Alcohol The International Issue

The extreme use of alcohol is becoming a dilemma on a universal scale, resulting in numerous communal problems upsetting all walks of life. In northern Ireland the Chief Medical Officer – Dr Michael McBride has identified the common use of alcohol amongst the younger generation. In Northern Ireland children as young as 11 are consuming alcohol and by the age of 16 it is believed four out of five teenagers will have had an alcoholic drink in some form or other. Dr McBride suggests that the reason so many young people turning to drink in Northern Ireland is to improve their social and sexual confidence and called on better awareness of the damage that alcohol can do.

Regrettably excessive consumption of alcohol amongst teenagers is having a harmful impact on communities across Northern Ireland particularly within urban areas. In 2 years child crime has risen by roughly 20% mainly fueled by alcoholic consumption among children as young as seven. In contrast, burglary, vehicle crime and criminal damage have seen little or no rise whereas alcohol-related offences have increased by as much as a third.

In Northern Ireland The Garda youth diversion programme has been put in place to reduce this anti social behavior with some positive results. Children suspected of crimes under this system are given the chance to redeem themselves by compensating or saying sorry to victims. Around 60-70% of the children have not re-offended inside the first year after being submitted into this venture.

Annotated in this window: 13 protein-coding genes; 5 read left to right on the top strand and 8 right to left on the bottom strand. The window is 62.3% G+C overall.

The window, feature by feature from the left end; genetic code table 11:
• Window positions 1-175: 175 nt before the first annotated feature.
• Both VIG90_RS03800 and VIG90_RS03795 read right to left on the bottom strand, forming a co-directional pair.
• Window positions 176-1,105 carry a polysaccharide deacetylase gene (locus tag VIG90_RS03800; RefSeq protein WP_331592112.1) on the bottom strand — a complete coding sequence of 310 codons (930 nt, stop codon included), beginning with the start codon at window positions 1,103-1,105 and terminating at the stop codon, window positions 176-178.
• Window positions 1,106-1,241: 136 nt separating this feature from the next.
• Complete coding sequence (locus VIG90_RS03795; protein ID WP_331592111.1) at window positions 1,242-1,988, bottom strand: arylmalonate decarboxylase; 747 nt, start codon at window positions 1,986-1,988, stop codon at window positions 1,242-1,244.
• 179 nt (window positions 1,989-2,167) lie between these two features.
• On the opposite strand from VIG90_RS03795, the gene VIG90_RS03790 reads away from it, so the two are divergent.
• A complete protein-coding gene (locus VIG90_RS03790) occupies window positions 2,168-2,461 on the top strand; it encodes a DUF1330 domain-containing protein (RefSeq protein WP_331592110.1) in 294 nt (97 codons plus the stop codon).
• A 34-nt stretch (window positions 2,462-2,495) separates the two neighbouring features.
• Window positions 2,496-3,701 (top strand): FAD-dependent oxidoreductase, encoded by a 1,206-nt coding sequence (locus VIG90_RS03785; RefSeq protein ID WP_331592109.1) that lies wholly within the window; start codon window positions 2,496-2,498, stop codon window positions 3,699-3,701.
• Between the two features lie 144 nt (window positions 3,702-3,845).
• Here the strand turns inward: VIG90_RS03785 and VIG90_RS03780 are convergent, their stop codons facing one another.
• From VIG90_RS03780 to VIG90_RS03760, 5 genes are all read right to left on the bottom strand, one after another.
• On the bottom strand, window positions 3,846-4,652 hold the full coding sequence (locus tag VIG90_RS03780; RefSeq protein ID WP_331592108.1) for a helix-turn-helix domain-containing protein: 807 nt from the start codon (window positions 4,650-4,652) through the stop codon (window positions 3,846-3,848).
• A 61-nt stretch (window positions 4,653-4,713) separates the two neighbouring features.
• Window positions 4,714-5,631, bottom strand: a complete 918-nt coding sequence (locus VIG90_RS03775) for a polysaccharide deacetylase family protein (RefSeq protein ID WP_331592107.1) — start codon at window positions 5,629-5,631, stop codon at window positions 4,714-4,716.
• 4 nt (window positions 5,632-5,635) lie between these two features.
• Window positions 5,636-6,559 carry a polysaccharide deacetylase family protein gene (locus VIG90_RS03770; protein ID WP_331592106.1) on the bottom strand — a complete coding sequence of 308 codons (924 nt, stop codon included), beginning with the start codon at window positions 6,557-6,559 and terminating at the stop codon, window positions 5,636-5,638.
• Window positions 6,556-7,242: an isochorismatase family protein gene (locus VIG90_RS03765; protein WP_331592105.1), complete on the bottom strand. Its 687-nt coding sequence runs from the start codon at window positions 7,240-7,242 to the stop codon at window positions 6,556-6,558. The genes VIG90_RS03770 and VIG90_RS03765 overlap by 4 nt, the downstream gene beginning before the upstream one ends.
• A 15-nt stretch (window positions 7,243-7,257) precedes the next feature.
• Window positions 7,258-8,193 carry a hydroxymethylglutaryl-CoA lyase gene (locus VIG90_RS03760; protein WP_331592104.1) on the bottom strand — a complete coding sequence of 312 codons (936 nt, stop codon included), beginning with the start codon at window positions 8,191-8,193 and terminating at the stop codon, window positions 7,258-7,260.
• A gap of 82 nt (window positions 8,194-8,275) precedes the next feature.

Obviously these problems are not limited to Northern Ireland and around the world countries are taking their own measures to fight the social effects of alcohol-related incidents.

In recent years millions have been invested on an yearly basis by drink companies in Kenya on measures to combat alcohol abuse, underage drinking and drink driving. Sales in of alcoholic beverages have soared and these companies have invested a great deal of time in campaigns to try and reduce the sometimes negative impact. Advertising, warnings on bottle labels and bartender training are just some of the steps that have been employed.

The National Alcohol Beverages Association of Kenya (Nabak) working in conjunction with The Pubs Entertainment Restaurants Association of Kenya (Perak) have been guiding the drinking habits of Kenyans by persuading alcohol selling outlets to promote sensible drinking. The result has been very positive seeing in a marked downward trend in underage drinking as a result of recent campaigns.

Other countries are using other procedures in their attempt to combat alcohol abuse. Australia has initiated restrictions in its Northern Territory, and in some towns photo identification must be shown when purchasing alcoholic drinks. These new procedures have not pleased everyone and some publicans have been subject to abuse, but on the whole the general consensus amongst retailers is that this is a decisive move in the battle against the growing social problems related with alcohol.

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About The Author, Maria Tillinghous
Maria is a freelance journalist writing about The Drink Shop at eComparison.